Arguably one of the best vocal pop/folk bands to come out of the New England area was a group called Devonsquare. The last incarnation of the band was made up of Herb Ludwig, Alana McDonald and Tom Dean, their tight three-part harmonies were immaculate, pure and pristine and their songwriting was equally good. In the 80s they were signed to a record deal with Atlantic Records and released “Walking On Ice” and “Bye Bye Route 66”. In 1996, they released “Industrial Twilight” and combined their first two albums — “(Devon)2” and “Night Sail” — as a compilation CD. But in 2005, tragedy hit the group as one of the founding members, Herb Ludwig, passed away — and it seemed the band was no more and fans mourned the loss. Well, as one of the mourners, I was thrilled to hear that Dean and McDonald were planning a show at Slates in Hallowell on the first of June and having chatted with them, as well as Ludwig, over the years of their career, I just had to find out more. On May 13th, the duo called me to chat about what’s been happening the last 10 years.

Q: Well, this interview is a blast from the past, that’s for sure!

McDonald: This is remarkable!

Q: How long has it been since Devonsquare’s return to performing.

Dean: Well, it never really fully came back as a full-time thing. We lost Herb in 2005, I think a year after that we did a show for President Obama — no, that was probably 2007 — a fundraiser and that was, I think, the first time we played again as Devonsquare with Teg. Alana and I and Teg Glendon, our bass player. And then we did a couple of little things here and there — benefit things and of course the Devonsquare reunion happens every year and we play there. This is the first time we’ve actually put together a small tour in the summertime. So it’s been since 2005 — 10 years, wow, ten years since losing Herb — that’s hard to believe.

McDonald: But we did a show last fall with Aztec (Two-Step) at Jonathan’s and we had a rousing reception. I think we got a standing ovation by the time we got done — and we looked at each other and went, “Wow! This is still working!” And it was invigorating, actually, so I was talking to Tom about it saying, “Why don’t we just book Devonsquare, I know we have people left from our audience just like us, they’ve been taking their vitamins and exercising.”

Dean: And it actually started because I started getting calls from different venues seeing if we were still interested in playing, so it started to become obvious to me that there was not only people that want to see us but there were venues that thought that their folks would come to see us. So between all those things going on, we just decided to do some things for the summertime and we have five shows and a sixth in the works.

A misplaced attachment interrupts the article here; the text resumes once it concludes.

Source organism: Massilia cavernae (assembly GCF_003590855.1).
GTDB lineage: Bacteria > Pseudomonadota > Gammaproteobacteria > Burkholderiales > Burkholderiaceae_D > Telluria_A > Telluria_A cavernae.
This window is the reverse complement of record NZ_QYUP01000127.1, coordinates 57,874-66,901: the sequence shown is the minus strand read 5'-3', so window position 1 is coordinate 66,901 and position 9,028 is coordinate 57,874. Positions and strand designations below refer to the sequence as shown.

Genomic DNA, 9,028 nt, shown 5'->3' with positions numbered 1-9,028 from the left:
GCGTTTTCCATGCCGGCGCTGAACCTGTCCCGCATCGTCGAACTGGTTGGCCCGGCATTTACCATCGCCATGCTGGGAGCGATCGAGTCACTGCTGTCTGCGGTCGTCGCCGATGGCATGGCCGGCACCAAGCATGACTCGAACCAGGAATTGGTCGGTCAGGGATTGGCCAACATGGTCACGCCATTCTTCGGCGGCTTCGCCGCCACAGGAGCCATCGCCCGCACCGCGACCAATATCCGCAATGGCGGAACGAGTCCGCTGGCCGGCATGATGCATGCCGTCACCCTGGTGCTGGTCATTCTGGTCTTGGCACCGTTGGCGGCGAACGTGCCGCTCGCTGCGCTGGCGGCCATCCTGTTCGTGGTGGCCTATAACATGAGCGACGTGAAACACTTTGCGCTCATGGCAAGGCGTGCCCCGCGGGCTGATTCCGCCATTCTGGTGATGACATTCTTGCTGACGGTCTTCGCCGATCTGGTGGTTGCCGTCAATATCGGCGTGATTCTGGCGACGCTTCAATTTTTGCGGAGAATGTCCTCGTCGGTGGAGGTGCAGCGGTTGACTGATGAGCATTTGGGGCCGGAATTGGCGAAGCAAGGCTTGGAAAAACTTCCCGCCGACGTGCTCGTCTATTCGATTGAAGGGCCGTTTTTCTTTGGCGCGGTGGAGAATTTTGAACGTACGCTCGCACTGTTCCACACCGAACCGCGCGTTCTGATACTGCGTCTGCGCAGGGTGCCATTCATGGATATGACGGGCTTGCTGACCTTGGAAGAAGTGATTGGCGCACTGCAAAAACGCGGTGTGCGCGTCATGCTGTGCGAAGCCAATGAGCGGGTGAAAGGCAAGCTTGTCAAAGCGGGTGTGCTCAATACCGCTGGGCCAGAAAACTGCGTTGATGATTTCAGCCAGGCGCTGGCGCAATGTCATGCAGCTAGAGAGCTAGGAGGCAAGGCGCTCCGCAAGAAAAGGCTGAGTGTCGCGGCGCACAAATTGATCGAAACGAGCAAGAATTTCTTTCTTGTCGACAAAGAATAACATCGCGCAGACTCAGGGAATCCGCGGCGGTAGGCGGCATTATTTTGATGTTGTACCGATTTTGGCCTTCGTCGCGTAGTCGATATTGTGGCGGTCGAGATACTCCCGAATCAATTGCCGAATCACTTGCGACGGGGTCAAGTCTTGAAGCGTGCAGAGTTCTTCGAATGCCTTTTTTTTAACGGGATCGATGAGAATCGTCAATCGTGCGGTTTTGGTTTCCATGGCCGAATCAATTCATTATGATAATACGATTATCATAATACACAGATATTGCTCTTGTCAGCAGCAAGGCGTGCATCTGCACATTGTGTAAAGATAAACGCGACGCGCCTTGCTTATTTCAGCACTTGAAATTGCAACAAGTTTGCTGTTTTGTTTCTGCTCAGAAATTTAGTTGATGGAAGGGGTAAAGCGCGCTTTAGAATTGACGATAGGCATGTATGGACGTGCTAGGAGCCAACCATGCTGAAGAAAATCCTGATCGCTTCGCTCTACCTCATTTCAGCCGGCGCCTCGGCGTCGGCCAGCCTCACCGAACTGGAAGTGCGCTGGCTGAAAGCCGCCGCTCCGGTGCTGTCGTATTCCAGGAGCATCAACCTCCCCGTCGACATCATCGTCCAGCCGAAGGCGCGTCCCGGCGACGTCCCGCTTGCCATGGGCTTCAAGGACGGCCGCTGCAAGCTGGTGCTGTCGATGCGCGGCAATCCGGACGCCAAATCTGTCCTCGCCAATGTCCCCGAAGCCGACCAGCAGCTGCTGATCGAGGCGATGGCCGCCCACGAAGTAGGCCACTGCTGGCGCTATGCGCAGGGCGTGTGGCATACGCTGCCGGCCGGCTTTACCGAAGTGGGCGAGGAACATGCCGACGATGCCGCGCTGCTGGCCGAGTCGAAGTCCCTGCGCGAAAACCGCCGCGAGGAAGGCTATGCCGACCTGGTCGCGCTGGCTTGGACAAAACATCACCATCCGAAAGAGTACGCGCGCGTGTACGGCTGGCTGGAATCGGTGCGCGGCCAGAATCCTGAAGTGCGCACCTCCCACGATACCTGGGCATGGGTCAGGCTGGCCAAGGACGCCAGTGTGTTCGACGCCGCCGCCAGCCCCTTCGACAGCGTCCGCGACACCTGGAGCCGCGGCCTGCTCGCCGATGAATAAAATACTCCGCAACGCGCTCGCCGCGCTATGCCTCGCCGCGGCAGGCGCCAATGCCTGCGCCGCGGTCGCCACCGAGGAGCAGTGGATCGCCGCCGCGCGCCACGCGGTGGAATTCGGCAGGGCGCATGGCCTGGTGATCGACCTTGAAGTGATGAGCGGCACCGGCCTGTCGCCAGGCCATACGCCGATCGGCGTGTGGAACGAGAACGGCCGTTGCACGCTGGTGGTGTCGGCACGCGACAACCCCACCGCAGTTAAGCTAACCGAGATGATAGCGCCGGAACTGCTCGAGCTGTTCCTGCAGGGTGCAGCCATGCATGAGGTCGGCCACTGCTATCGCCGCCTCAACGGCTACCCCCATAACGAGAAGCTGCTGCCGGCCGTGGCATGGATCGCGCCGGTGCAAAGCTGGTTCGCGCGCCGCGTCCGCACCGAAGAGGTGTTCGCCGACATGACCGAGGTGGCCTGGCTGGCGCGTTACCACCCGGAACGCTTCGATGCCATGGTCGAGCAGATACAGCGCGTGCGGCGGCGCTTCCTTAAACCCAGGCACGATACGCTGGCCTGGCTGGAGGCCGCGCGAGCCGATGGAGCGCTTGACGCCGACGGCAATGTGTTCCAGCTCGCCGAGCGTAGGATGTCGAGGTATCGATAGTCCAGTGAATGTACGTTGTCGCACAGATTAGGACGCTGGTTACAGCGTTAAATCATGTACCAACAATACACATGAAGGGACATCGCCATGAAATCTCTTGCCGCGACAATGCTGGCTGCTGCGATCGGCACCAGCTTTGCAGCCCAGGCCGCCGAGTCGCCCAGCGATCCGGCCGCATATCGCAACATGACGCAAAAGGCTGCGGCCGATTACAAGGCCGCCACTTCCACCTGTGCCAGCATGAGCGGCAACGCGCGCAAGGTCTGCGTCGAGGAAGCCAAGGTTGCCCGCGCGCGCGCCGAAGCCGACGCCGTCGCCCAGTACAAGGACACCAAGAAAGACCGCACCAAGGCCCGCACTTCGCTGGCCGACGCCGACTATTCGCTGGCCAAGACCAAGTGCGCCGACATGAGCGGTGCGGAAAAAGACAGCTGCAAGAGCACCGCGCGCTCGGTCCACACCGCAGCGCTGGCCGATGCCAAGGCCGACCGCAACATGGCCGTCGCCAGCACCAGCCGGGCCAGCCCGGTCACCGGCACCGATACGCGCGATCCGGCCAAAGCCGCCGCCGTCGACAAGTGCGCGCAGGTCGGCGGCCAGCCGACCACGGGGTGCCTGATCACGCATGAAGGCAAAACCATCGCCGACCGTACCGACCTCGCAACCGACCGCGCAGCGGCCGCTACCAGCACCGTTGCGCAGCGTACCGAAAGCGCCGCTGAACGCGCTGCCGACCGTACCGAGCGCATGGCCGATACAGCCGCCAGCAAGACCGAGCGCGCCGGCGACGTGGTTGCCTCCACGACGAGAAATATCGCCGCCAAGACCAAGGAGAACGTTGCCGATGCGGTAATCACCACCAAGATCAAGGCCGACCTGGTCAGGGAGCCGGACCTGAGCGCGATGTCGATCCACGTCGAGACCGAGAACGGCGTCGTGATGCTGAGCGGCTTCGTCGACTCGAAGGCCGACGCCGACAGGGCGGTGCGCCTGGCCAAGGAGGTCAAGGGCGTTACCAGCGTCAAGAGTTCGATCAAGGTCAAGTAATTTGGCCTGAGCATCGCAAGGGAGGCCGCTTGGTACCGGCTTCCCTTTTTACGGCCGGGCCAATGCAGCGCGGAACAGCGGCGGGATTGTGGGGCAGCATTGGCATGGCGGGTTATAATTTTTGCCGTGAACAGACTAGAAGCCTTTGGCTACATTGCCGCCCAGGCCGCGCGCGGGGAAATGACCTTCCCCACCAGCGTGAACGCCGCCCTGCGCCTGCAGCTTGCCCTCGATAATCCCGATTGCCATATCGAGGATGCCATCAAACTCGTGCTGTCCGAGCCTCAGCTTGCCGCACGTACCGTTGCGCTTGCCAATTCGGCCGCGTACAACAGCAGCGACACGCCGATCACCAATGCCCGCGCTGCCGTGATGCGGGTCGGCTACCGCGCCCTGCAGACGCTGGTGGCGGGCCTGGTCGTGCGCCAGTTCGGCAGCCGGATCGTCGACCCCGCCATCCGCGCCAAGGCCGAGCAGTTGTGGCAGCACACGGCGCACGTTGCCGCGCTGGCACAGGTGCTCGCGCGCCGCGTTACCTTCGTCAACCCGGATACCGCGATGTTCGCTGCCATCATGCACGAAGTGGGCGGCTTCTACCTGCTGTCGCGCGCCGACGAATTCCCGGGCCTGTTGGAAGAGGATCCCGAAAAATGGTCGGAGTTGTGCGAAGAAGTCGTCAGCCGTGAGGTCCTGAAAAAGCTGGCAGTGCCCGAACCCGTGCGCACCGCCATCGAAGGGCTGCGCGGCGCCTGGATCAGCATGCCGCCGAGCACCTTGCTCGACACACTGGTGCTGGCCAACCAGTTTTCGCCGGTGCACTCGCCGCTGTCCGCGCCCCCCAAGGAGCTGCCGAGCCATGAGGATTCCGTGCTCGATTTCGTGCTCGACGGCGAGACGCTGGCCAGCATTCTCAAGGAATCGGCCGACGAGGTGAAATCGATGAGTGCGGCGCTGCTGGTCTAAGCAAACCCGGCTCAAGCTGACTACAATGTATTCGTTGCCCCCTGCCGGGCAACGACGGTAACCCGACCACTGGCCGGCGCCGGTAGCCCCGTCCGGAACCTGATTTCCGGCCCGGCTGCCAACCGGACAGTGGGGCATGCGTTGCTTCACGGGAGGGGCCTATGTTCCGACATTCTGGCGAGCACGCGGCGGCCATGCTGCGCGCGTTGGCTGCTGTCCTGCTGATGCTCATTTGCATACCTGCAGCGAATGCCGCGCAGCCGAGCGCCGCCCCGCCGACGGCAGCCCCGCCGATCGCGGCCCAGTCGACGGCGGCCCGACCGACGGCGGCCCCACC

Dean: Also doing these shows with us is Robbie Coffin, he’s played with Devonsquare off and on since 1992. He did the release tour for “Bye Bye Route 66” with us. He also plays with David Mallett and was with the Don Campbell Band for two or three years.

McDonald: He played with the Nutopians, as well.

Q: Do you guys still write?

Dean: As Devonsquare? We haven’t done anything since Herb passed away — as far as new material.

Q: Alana, so you do any writing on your own? I know Tom’s done some solo projects in the past.

McDonald: You know, I always say that music finds you and it runs your show, sort of — I continually am forced to write because of an over-active imagination, so it’s a pretty good place to put it. No, I have a few songs I’ve written but actually have not shown them to anybody. I think it’s momentum, we have some rehearsals — we have to first sink our teeth back into our old songs to see if we can remember them, which we will! But if it works out then, yeah, I’d love to do some new material. It’s always fun but it’s a lot of work, too.

Q: Tom and I were talking earlier and I told him I wanted to make it to 2019 with my writing so I could have a half-century as a music journalist.

McDonald: My first gig with Devonsquare — which was a little ahead of Tommy — was in 1969 at the Wildcat Tavern, so that gives me 45/46 years, I believe, and this break after Herbie died, well, I started with Herbie and Jeff Rice, who’s also dead, and Steve Romanoff from Schooner Fare was my first introduction to the band. When Herbie died I just figured I couldn’t do it without him because from the get-go we were kind of a team. Afterward, I did some singing with a local rock band and Tommy was doing his solo thing, so I was able to keep things oiled but it felt good to be singing, and when we’re doing it there’s nothing like it. And as you say, you wanted to be a music journalist, you’ve been doing it all these years. Well, music has always been where my heart is.

Dean: I don’t think there are many occupations or work that you love that you’d want to do for the rest of your life except for music and the arts.

Q: Is there anything, Tom and Alana, you like to pass on to the folks reading this article?

Dean: Well, actually, we have a long history with Slates. I don’t remember the first time we played there but it was back in the mid-80s as a trio and we’d play there twice a year. This was before they did their Monday Night Series — they would just do weekends — and it was before our big record deal and we were still struggling trying to get known and we always loved playing there, so I’m really excited to be going back there again after all these years.

McDonald: Slates is a little more intimate for in Maine, it reminds me of a New York-kind of club because the people are right there and I like it intimate like that. I don’t want a big space between where we’re singing and where the people are. That’s what I love about Slates!

Lucky Clark has spent more than 45 years writing about good music and the people who make it. He can be reached at [email protected] if you have any questions, comments or suggestions.